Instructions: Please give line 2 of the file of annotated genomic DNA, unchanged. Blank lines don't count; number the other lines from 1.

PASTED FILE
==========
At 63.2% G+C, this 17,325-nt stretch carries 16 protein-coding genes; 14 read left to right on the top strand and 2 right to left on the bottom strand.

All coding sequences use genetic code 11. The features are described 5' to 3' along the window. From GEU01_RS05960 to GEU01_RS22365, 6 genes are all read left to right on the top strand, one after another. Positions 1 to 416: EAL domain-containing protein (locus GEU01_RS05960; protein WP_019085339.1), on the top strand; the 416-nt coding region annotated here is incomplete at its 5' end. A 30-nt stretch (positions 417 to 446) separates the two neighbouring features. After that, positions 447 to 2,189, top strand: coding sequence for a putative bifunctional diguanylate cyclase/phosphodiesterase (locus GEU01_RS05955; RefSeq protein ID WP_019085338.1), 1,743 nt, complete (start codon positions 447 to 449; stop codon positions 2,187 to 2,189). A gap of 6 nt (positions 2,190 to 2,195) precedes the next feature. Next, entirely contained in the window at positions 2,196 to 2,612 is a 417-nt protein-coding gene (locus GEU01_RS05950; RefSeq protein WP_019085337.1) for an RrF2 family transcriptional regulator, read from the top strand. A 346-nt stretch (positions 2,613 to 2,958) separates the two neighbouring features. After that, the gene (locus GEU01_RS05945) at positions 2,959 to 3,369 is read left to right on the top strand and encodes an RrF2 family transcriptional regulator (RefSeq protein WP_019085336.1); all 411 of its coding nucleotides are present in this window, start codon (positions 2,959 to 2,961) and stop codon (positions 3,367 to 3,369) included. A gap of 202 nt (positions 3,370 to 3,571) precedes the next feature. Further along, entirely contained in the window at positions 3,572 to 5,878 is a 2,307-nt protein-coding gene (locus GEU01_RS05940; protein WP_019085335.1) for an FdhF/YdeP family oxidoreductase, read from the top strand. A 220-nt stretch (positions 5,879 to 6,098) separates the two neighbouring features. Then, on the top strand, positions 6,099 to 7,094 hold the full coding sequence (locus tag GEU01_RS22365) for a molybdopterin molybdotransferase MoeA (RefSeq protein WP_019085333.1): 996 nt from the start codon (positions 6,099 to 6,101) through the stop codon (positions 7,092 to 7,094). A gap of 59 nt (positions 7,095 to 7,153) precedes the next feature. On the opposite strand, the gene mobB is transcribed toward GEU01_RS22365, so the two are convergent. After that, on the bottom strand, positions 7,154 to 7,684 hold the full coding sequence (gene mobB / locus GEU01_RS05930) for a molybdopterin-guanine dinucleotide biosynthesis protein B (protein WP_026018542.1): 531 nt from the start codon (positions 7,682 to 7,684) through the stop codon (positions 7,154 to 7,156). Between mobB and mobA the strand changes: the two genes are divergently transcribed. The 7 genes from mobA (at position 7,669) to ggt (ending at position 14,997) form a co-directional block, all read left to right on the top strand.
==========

All coding sequences use genetic code 11. The features are described 5' to 3' along the window. From GEU01_RS05960 to GEU01_RS22365, 6 genes are all read left to right on the top strand, one after another. Positions 1 to 416: EAL domain-containing protein (locus GEU01_RS05960; protein WP_019085339.1), on the top strand; the 416-nt coding region annotated here is incomplete at its 5' end. A 30-nt stretch (positions 417 to 446) separates the two neighbouring features. After that, positions 447 to 2,189, top strand: coding sequence for a putative bifunctional diguanylate cyclase/phosphodiesterase (locus GEU01_RS05955; RefSeq protein ID WP_019085338.1), 1,743 nt, complete (start codon positions 447 to 449; stop codon positions 2,187 to 2,189). A gap of 6 nt (positions 2,190 to 2,195) precedes the next feature. Next, entirely contained in the window at positions 2,196 to 2,612 is a 417-nt protein-coding gene (locus GEU01_RS05950; RefSeq protein WP_019085337.1) for an RrF2 family transcriptional regulator, read from the top strand. A 346-nt stretch (positions 2,613 to 2,958) separates the two neighbouring features. After that, the gene (locus GEU01_RS05945) at positions 2,959 to 3,369 is read left to right on the top strand and encodes an RrF2 family transcriptional regulator (RefSeq protein WP_019085336.1); all 411 of its coding nucleotides are present in this window, start codon (positions 2,959 to 2,961) and stop codon (positions 3,367 to 3,369) included. A gap of 202 nt (positions 3,370 to 3,571) precedes the next feature. Further along, entirely contained in the window at positions 3,572 to 5,878 is a 2,307-nt protein-coding gene (locus GEU01_RS05940; protein WP_019085335.1) for an FdhF/YdeP family oxidoreductase, read from the top strand. A 220-nt stretch (positions 5,879 to 6,098) separates the two neighbouring features. Then, on the top strand, positions 6,099 to 7,094 hold the full coding sequence (locus tag GEU01_RS22365) for a molybdopterin molybdotransferase MoeA (RefSeq protein WP_019085333.1): 996 nt from the start codon (positions 6,099 to 6,101) through the stop codon (positions 7,092 to 7,094). A gap of 59 nt (positions 7,095 to 7,153) precedes the next feature. On the opposite strand, the gene mobB is transcribed toward GEU01_RS22365, so the two are convergent. After that, on the bottom strand, positions 7,154 to 7,684 hold the full coding sequence (gene mobB / locus GEU01_RS05930) for a molybdopterin-guanine dinucleotide biosynthesis protein B (protein WP_026018542.1): 531 nt from the start codon (positions 7,682 to 7,684) through the stop codon (positions 7,154 to 7,156). Between mobB and mobA the strand changes: the two genes are divergently transcribed. The 7 genes from mobA (at position 7,669) to ggt (ending at position 14,997) form a co-directional block, all read left to right on the top strand.